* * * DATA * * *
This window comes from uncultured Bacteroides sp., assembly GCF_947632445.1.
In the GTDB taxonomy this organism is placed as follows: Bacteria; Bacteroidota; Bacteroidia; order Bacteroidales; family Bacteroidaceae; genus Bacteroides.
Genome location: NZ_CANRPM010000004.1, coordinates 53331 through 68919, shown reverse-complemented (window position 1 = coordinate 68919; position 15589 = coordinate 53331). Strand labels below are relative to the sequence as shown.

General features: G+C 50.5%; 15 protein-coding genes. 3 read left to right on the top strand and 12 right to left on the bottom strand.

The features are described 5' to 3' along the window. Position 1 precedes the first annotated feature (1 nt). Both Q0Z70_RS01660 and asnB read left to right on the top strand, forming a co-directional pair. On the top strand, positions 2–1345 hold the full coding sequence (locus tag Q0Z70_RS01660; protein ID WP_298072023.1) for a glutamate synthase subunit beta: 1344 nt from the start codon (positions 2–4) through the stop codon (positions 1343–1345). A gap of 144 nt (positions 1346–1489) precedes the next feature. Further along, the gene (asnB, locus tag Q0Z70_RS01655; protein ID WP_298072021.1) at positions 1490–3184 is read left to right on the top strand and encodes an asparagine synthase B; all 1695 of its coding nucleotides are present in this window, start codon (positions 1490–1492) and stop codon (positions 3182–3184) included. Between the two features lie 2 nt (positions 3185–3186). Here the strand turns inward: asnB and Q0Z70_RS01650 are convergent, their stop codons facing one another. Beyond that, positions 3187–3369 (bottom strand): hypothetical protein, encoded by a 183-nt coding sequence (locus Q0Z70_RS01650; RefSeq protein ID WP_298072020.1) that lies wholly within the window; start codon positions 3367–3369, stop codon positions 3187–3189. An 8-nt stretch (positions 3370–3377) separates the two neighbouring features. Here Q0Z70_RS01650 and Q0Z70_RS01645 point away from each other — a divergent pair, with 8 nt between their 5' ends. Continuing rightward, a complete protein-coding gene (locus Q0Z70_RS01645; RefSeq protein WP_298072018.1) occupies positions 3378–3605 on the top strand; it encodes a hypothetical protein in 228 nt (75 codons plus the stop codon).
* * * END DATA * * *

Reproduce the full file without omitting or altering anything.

This window comes from uncultured Bacteroides sp., assembly GCF_947632445.1.
In the GTDB taxonomy this organism is placed as follows: Bacteria; Bacteroidota; Bacteroidia; order Bacteroidales; family Bacteroidaceae; genus Bacteroides.
Genome location: NZ_CANRPM010000004.1, coordinates 53331 through 68919, shown reverse-complemented (window position 1 = coordinate 68919; position 15589 = coordinate 53331). Strand labels below are relative to the sequence as shown.

General features: G+C 50.5%; 15 protein-coding genes. 3 read left to right on the top strand and 12 right to left on the bottom strand.

The features are described 5' to 3' along the window. Position 1 precedes the first annotated feature (1 nt). Both Q0Z70_RS01660 and asnB read left to right on the top strand, forming a co-directional pair. On the top strand, positions 2–1345 hold the full coding sequence (locus tag Q0Z70_RS01660; protein ID WP_298072023.1) for a glutamate synthase subunit beta: 1344 nt from the start codon (positions 2–4) through the stop codon (positions 1343–1345). A gap of 144 nt (positions 1346–1489) precedes the next feature. Further along, the gene (asnB, locus tag Q0Z70_RS01655; protein ID WP_298072021.1) at positions 1490–3184 is read left to right on the top strand and encodes an asparagine synthase B; all 1695 of its coding nucleotides are present in this window, start codon (positions 1490–1492) and stop codon (positions 3182–3184) included. Between the two features lie 2 nt (positions 3185–3186). Here the strand turns inward: asnB and Q0Z70_RS01650 are convergent, their stop codons facing one another. Beyond that, positions 3187–3369 (bottom strand): hypothetical protein, encoded by a 183-nt coding sequence (locus Q0Z70_RS01650; RefSeq protein ID WP_298072020.1) that lies wholly within the window; start codon positions 3367–3369, stop codon positions 3187–3189. An 8-nt stretch (positions 3370–3377) separates the two neighbouring features. Here Q0Z70_RS01650 and Q0Z70_RS01645 point away from each other — a divergent pair, with 8 nt between their 5' ends. Continuing rightward, a complete protein-coding gene (locus Q0Z70_RS01645; RefSeq protein WP_298072018.1) occupies positions 3378–3605 on the top strand; it encodes a hypothetical protein in 228 nt (75 codons plus the stop codon).